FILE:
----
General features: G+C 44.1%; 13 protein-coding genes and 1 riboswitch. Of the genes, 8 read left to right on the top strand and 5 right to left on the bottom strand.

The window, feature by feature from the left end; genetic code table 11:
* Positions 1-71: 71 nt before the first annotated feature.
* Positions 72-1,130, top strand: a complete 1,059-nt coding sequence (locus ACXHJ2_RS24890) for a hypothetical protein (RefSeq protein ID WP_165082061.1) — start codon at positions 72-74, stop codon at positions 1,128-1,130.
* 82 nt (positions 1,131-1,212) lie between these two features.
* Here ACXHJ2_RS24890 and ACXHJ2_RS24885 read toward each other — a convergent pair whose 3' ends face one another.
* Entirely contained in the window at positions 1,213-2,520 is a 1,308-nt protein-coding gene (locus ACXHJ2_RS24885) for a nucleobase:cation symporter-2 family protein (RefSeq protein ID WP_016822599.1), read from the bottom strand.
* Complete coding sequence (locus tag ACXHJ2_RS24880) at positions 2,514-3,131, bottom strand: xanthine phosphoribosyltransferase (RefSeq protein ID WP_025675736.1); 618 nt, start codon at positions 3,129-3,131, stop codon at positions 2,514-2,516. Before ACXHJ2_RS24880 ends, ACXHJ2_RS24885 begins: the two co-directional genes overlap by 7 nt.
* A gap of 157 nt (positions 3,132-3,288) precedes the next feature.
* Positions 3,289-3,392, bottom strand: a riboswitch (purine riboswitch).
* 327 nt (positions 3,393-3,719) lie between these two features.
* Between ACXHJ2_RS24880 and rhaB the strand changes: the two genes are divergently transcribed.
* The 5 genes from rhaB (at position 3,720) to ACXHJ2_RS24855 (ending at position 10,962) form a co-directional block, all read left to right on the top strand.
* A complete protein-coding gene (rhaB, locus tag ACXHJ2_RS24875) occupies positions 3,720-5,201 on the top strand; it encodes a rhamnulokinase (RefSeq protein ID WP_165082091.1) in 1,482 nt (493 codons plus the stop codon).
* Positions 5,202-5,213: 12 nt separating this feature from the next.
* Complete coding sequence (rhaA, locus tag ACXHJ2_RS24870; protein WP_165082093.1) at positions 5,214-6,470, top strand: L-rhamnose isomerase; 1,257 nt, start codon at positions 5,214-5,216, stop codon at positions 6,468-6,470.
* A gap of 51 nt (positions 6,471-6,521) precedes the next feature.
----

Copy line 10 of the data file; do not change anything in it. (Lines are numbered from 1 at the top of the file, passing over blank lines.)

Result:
* Positions 3,289-3,392, bottom strand: a riboswitch (purine riboswitch).